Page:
accept and promise the ratification of the alliances agreed upon
in France, if the other allies concur, leaving other powers free to
enter, as originally arranged. But they see clearly that few
are likely to do so, except the Swedes and the Dutch, as even
Denmark is uncertain. If the Swedes ask the Agent for definite
help he is to assure them of his Majesty's good will but not to
commit himself further. It is true that the Court here acclaims
the Swedish successes against Galasso and his Majesty has
rejoiced especially to hear of French reinforcements of 6,000
men for Duke Bernard and of the capture of Danvilliers by the
Marshal Chatillon. (fn. 2)
The Court is ready to go into deep mourning for the Duke of
Savoy, but has not done so because the Agent has not imparted
the news, declaring that it has not reached him. It is, however,
further confirmed by letters from France and Flanders stating
that Prince Tomaso, although only convalescent, rode off at
once to see the Cardinal Infant at Antwerp, with whom he had
a long conference. He was about to start for Milan, but was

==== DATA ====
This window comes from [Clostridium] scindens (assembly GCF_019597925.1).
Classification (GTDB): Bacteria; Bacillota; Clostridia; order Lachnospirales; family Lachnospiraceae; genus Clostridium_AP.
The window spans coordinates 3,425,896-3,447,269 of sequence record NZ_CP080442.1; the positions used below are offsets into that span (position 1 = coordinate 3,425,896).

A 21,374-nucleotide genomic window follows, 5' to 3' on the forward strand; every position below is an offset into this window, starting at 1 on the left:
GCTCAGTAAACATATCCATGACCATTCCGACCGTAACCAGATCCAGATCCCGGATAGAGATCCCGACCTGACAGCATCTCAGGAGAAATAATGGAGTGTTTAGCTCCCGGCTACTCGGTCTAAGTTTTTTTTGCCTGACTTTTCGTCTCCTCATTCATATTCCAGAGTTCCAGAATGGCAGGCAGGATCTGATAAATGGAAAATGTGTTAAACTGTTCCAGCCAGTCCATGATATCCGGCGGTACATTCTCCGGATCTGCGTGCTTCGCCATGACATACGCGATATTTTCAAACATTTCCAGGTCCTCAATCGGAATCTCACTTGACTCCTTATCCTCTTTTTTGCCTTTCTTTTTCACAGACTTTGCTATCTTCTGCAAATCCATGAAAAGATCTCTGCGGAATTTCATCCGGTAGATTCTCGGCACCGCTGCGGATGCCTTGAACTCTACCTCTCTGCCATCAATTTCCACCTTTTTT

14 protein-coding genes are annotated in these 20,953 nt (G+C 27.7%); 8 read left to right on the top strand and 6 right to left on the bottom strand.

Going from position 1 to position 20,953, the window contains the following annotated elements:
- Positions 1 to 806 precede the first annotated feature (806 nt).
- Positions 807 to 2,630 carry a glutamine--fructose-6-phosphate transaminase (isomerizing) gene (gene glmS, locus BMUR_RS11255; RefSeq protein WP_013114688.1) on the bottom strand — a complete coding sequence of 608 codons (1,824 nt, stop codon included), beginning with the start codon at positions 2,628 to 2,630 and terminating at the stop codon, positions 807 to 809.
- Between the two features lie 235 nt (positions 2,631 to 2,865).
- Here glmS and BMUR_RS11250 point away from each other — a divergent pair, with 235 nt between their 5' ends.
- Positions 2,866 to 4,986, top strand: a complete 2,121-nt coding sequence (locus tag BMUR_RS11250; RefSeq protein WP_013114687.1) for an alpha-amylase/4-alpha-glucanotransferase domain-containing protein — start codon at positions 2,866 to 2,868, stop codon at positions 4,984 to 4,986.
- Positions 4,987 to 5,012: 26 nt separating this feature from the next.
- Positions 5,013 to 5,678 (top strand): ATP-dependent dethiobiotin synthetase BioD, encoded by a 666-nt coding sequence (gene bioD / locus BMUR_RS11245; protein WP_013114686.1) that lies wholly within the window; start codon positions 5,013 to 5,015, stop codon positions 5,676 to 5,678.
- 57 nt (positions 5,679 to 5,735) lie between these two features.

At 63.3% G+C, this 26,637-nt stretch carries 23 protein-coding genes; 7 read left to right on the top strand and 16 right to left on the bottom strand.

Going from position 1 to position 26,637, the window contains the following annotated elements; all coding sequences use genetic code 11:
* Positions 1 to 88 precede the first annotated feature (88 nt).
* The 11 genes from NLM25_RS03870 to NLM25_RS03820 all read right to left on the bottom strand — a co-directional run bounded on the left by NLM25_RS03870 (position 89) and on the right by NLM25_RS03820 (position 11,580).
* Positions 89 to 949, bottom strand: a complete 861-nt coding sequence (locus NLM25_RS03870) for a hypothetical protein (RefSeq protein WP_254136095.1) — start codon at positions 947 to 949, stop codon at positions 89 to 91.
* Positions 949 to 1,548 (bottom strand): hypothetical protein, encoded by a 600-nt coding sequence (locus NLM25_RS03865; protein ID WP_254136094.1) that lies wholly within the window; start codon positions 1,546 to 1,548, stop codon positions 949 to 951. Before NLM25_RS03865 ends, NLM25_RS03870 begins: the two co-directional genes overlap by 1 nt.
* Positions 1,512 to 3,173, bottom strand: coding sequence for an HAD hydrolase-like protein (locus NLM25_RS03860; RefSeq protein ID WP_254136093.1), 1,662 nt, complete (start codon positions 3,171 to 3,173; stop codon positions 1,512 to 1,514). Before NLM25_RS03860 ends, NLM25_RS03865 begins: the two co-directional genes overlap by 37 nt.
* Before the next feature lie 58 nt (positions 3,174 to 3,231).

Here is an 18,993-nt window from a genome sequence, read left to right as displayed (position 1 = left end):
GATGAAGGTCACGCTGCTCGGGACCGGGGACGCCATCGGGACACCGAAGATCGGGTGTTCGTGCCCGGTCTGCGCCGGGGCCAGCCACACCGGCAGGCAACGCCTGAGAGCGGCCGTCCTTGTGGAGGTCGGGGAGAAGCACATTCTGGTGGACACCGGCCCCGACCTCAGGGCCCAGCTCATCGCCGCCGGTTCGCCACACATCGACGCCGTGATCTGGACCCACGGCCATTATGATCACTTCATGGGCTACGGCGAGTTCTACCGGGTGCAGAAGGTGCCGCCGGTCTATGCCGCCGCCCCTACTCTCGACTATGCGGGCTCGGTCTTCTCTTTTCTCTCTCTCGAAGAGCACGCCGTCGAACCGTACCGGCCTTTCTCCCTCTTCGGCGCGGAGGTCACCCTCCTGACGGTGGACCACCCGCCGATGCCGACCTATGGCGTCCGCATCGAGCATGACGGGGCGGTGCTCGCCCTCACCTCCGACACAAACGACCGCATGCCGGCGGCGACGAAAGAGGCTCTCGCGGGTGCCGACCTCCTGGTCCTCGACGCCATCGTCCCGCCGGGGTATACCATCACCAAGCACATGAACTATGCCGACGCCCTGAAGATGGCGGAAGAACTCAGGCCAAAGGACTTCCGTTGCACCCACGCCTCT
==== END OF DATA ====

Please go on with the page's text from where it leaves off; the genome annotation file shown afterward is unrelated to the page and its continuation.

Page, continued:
obliged to wait for money from Spain. Gerbier writes to this
effect this week.
Scottish affairs are still in the greatest confusion. The people
have repeatedly declared orally and in writing that they will not
obey the king's ordinances in the matter of the ceremonies and
liturgies recently introduced. They offer to dispute the points
in controversy, and submit to the decision of a disinterested judgment.
If this is refused they protest that they would go to mass
at once rather than obey and conform to the present rites of
England. The Archbishop is much piqued, considering his
doctrine and authority attacked. He says he will risk everything
rather than yield a jot. On the other hand everyone cries out
against him, accusing him of an unquiet spirit and caprices prejudicial
to the state. He does not mind this and has obtained that
resolute orders shall be sent to the Scots to obey without question.
This has been done and they are waiting with interest to see what